Whew! A lot going on here even though the solve felt pretty straightforward. I had to get down to the third or fourth theme answer before I began to realize what was going on, and I didn’t bother with figuring out the “first letter” business until after the solve. But yeah. A rather involved construction but plenty of fun, surprising finds.

My first thought on grokking the theme was that I wanted the theme answers to all be “gifts” somehow, since they get “wrapped”. I don’t know what “gift answers” actually would be though—perhaps actual things people might give like a BARBIE DOLL or a SCENTED CANDLE. Or a non-tangible talents like SINGING or INTELLIGENCE. But then you’d most likely end up with nonsensical entries on the right and left side of the grid and it wouldn’t be as satisfying.

I eventually decided to look on each theme entry as a gift in itself to the solver, i.e. we gained the knowledge that HAN DYNASTY can be broken down into HANDY and NASTY, for example. That’s a pretty good gift, ain’t it?

And if all that wasn’t enough, there’s a load of goodies in the fill. Just look at those stacks at top and bottom: TWO PAIR, CIABATTA, COBRA POSE and “MY IT’S LATE,” ALL IN ALL, and PET TOYS. Plus there’s SALSA BARS, TIBETANS, CATALAN, MANSPLAIN, IT’S ALL AN ACT, In-N-Out’s ANIMAL STYLE (for us West Coaster’s only, so nyah!), CRYSTALS, and AD SLOGANS. Oh, by the way, ANIMAL STYLE means a burger or fries topped with all the fixin’s, including caramelized onion and special sauce.

There were a couple new-to-me terms in the grid. The first is MOSAIC LAW [It includes the Ten Commandments], which I hesitated to type in. Does the art style actually come from the name Moses? I’d also never heard the term FINTECH [Crypto’s field] though it makes sense.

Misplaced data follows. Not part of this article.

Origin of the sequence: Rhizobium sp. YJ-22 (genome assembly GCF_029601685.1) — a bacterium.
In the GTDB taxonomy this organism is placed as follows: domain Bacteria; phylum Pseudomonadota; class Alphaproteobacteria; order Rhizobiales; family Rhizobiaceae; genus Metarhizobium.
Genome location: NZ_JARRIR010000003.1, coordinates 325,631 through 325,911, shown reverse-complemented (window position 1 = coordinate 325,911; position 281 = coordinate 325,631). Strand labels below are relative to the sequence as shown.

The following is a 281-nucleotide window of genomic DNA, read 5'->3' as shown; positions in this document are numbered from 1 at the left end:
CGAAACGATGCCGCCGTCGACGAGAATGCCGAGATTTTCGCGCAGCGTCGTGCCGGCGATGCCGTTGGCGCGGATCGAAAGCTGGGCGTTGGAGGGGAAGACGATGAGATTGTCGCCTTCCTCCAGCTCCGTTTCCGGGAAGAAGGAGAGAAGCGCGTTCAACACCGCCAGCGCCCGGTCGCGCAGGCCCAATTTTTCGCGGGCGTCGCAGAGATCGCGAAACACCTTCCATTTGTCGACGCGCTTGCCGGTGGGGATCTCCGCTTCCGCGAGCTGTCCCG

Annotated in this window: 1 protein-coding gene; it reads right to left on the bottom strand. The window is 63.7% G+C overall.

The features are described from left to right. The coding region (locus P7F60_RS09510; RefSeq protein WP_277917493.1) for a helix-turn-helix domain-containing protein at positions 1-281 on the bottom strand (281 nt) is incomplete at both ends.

Clues of note:

  • 78a. [Stirring the pot, literally]. MIXING. Well, not literally. Literally, you’re stirring the contents of the pot.
  • 79a. [Barriers to heaven]. GATES. I was thinking this would be something to do with sinning. Good misdirection.
  • 49d. [Relatives of reindeer]. ELKS. Dictionaries list both “elk” and ELKS as acceptable plurals.

Get this: This lovely grid with its multi-layered theme and strong fill is a debut! This is going to be a tough act to follow, but I’m looking forward to more from this constructor. 4.25 stars.

Zhouqin Burnikel’s USA Today crossword, “Crosscut” —Darby’s write-up

Editor: Erik Agard

Theme: The word CROSS is split between the beginning and end of each theme answer

Theme Answers

Zhouqin Burnikel's USA Today crossword, "Crosscut" solution for 12/18/2022

Zhouqin Burnikel’s USA Today crossword, “Crosscut” solution for 12/18/2022

  • 16a [“Person in control of a racket”] CRIME BOSS
  • 27a [“Royal heir apparent”] CROWN PRINCESS
  • 56a [“Actress who originated the role of Eve Donovan on ‘Days of Our Lives’”] CHARLOTTE ROSS

I really enjoyed this theme. It was relatively straightforward and didn’t affect my fill, though perhaps I should have paid more attention since CHARLOTTE ROSS came together entirely on crosses for me, save for the first T crossing THAT. CROWN PRINCESS fell neatly into place, but I also needed some help with CRIME BOSS, associating “racket” with sports more than with the criminal aspect of it. Maybe I should’ve been thinking more SNOOPing, SCAMs, and SHAMS, and that would’ve fallen in more quickly.